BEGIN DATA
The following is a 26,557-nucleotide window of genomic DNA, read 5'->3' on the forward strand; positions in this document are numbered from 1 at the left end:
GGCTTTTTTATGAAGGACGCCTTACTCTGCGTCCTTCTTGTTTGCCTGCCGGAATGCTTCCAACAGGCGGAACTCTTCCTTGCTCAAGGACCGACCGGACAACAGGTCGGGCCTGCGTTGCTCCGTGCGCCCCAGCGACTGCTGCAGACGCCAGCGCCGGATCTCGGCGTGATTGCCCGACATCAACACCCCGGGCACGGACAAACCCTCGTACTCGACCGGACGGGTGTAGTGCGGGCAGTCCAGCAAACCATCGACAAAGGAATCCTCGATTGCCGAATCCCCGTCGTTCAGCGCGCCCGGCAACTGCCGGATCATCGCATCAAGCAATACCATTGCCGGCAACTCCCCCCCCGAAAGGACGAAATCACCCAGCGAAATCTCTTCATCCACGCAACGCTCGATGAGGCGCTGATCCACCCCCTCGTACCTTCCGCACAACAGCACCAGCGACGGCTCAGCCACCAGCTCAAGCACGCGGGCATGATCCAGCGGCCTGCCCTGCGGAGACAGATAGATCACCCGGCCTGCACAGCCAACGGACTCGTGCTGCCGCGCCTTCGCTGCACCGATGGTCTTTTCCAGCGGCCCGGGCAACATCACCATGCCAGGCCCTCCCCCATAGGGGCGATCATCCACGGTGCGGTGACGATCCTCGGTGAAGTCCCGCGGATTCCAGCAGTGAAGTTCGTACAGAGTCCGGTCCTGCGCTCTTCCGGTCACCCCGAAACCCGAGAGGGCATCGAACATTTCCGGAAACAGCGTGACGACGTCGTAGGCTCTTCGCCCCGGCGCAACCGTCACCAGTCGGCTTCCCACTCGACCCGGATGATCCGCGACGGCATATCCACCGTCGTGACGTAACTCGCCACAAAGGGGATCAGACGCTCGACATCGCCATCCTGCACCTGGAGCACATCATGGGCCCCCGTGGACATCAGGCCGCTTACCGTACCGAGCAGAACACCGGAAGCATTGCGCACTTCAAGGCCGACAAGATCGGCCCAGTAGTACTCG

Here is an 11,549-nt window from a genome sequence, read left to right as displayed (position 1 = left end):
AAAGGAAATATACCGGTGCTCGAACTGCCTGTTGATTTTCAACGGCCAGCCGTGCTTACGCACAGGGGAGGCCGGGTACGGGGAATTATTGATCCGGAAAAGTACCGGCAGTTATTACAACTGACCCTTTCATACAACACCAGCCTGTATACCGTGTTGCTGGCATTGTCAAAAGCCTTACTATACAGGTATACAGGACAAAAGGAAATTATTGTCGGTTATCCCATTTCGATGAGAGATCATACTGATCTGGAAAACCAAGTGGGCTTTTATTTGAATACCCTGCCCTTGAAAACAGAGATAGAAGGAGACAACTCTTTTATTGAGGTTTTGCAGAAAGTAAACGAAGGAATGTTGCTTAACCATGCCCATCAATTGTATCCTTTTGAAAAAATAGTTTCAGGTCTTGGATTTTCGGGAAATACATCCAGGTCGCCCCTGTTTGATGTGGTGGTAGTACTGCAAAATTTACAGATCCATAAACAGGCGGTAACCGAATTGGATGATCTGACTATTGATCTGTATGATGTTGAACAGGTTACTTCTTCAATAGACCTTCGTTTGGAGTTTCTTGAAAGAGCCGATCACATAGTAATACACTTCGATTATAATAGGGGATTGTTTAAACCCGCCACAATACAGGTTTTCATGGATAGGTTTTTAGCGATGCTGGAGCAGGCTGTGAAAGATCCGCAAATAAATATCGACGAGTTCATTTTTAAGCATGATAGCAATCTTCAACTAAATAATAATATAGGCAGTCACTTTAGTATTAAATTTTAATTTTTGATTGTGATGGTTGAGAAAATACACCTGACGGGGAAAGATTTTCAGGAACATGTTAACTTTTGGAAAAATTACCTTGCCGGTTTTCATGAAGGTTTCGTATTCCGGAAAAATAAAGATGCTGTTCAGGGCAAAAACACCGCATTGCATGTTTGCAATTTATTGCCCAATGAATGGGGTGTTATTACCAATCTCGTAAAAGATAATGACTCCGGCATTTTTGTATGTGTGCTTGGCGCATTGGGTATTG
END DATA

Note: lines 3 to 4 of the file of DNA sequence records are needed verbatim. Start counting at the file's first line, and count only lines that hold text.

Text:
Here is an 11,549-nt window from a genome sequence, read left to right as displayed (position 1 = left end):
AAAGGAAATATACCGGTGCTCGAACTGCCTGTTGATTTTCAACGGCCAGCCGTGCTTACGCACAGGGGAGGCCGGGTACGGGGAATTATTGATCCGGAAAAGTACCGGCAGTTATTACAACTGACCCTTTCATACAACACCAGCCTGTATACCGTGTTGCTGGCATTGTCAAAAGCCTTACTATACAGGTATACAGGACAAAAGGAAATTATTGTCGGTTATCCCATTTCGATGAGAGATCATACTGATCTGGAAAACCAAGTGGGCTTTTATTTGAATACCCTGCCCTTGAAAACAGAGATAGAAGGAGACAACTCTTTTATTGAGGTTTTGCAGAAAGTAAACGAAGGAATGTTGCTTAACCATGCCCATCAATTGTATCCTTTTGAAAAAATAGTTTCAGGTCTTGGATTTTCGGGAAATACATCCAGGTCGCCCCTGTTTGATGTGGTGGTAGTACTGCAAAATTTACAGATCCATAAACAGGCGGTAACCGAATTGGATGATCTGACTATTGATCTGTATGATGTTGAACAGGTTACTTCTTCAATAGACCTTCGTTTGGAGTTTCTTGAAAGAGCCGATCACATAGTAATACACTTCGATTATAATAGGGGATTGTTTAAACCCGCCACAATACAGGTTTTCATGGATAGGTTTTTAGCGATGCTGGAGCAGGCTGTGAAAGATCCGCAAATAAATATCGACGAGTTCATTTTTAAGCATGATAGCAATCTTCAACTAAATAATAATATAGGCAGTCACTTTAGTATTAAATTTTAATTTTTGATTGTGATGGTTGAGAAAATACACCTGACGGGGAAAGATTTTCAGGAACATGTTAACTTTTGGAAAAATTACCTTGCCGGTTTTCATGAAGGTTTCGTATTCCGGAAAAATAAAGATGCTGTTCAGGGCAAAAACACCGCATTGCATGTTTGCAATTTATTGCCCAATGAATGGGGTGTTATTACCAATCTCGTAAAAGATAATGACTCCGGCATTTTTGTATGTGTGCTTGGCGCATTGGGTATTG